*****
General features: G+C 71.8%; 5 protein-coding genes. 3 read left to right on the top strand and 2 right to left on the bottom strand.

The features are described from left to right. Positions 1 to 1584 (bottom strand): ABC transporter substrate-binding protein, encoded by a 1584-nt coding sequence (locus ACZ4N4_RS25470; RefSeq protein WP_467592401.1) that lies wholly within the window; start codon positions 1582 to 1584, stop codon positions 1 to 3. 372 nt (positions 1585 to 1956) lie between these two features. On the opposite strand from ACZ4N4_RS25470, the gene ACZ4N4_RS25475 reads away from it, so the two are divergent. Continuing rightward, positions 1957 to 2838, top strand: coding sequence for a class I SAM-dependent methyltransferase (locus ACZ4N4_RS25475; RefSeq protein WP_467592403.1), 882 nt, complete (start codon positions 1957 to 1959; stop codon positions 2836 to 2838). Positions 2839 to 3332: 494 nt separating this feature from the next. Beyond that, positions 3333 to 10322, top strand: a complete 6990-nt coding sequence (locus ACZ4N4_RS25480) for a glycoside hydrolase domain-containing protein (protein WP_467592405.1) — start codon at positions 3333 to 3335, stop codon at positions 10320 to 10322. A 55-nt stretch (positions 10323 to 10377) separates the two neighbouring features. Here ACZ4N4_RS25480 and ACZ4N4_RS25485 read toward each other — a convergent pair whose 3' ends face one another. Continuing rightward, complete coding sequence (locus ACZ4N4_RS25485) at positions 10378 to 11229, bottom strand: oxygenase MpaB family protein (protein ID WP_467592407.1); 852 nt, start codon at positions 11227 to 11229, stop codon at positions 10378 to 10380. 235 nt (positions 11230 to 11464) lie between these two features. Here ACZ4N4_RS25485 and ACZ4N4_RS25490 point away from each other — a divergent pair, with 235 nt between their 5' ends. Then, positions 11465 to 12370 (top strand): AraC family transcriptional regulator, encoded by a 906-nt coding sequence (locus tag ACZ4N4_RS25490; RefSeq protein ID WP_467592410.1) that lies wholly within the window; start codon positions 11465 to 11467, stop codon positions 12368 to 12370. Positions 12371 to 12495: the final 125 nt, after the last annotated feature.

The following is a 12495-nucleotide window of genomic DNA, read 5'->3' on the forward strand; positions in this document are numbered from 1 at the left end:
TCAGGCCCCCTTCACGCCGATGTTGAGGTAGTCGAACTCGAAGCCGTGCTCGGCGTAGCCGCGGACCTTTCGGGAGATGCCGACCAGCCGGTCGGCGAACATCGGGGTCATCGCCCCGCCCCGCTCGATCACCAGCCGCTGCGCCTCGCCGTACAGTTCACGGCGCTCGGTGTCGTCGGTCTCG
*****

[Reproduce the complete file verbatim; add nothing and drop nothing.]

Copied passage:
General features: G+C 71.8%; 5 protein-coding genes. 3 read left to right on the top strand and 2 right to left on the bottom strand.

The features are described from left to right. Positions 1 to 1584 (bottom strand): ABC transporter substrate-binding protein, encoded by a 1584-nt coding sequence (locus ACZ4N4_RS25470; RefSeq protein WP_467592401.1) that lies wholly within the window; start codon positions 1582 to 1584, stop codon positions 1 to 3. 372 nt (positions 1585 to 1956) lie between these two features. On the opposite strand from ACZ4N4_RS25470, the gene ACZ4N4_RS25475 reads away from it, so the two are divergent. Continuing rightward, positions 1957 to 2838, top strand: coding sequence for a class I SAM-dependent methyltransferase (locus ACZ4N4_RS25475; RefSeq protein WP_467592403.1), 882 nt, complete (start codon positions 1957 to 1959; stop codon positions 2836 to 2838). Positions 2839 to 3332: 494 nt separating this feature from the next. Beyond that, positions 3333 to 10322, top strand: a complete 6990-nt coding sequence (locus ACZ4N4_RS25480) for a glycoside hydrolase domain-containing protein (protein WP_467592405.1) — start codon at positions 3333 to 3335, stop codon at positions 10320 to 10322. A 55-nt stretch (positions 10323 to 10377) separates the two neighbouring features. Here ACZ4N4_RS25480 and ACZ4N4_RS25485 read toward each other — a convergent pair whose 3' ends face one another. Continuing rightward, complete coding sequence (locus ACZ4N4_RS25485) at positions 10378 to 11229, bottom strand: oxygenase MpaB family protein (protein ID WP_467592407.1); 852 nt, start codon at positions 11227 to 11229, stop codon at positions 10378 to 10380. 235 nt (positions 11230 to 11464) lie between these two features. Here ACZ4N4_RS25485 and ACZ4N4_RS25490 point away from each other — a divergent pair, with 235 nt between their 5' ends. Then, positions 11465 to 12370 (top strand): AraC family transcriptional regulator, encoded by a 906-nt coding sequence (locus tag ACZ4N4_RS25490; RefSeq protein ID WP_467592410.1) that lies wholly within the window; start codon positions 11465 to 11467, stop codon positions 12368 to 12370. Positions 12371 to 12495: the final 125 nt, after the last annotated feature.

The following is a 12495-nucleotide window of genomic DNA, read 5'->3' on the forward strand; positions in this document are numbered from 1 at the left end:
TCAGGCCCCCTTCACGCCGATGTTGAGGTAGTCGAACTCGAAGCCGTGCTCGGCGTAGCCGCGGACCTTTCGGGAGATGCCGACCAGCCGGTCGGCGAACATCGGGGTCATCGCCCCGCCCCGCTCGATCACCAGCCGCTGCGCCTCGCCGTACAGTTCACGGCGCTCGGTGTCGTCGGTCTCG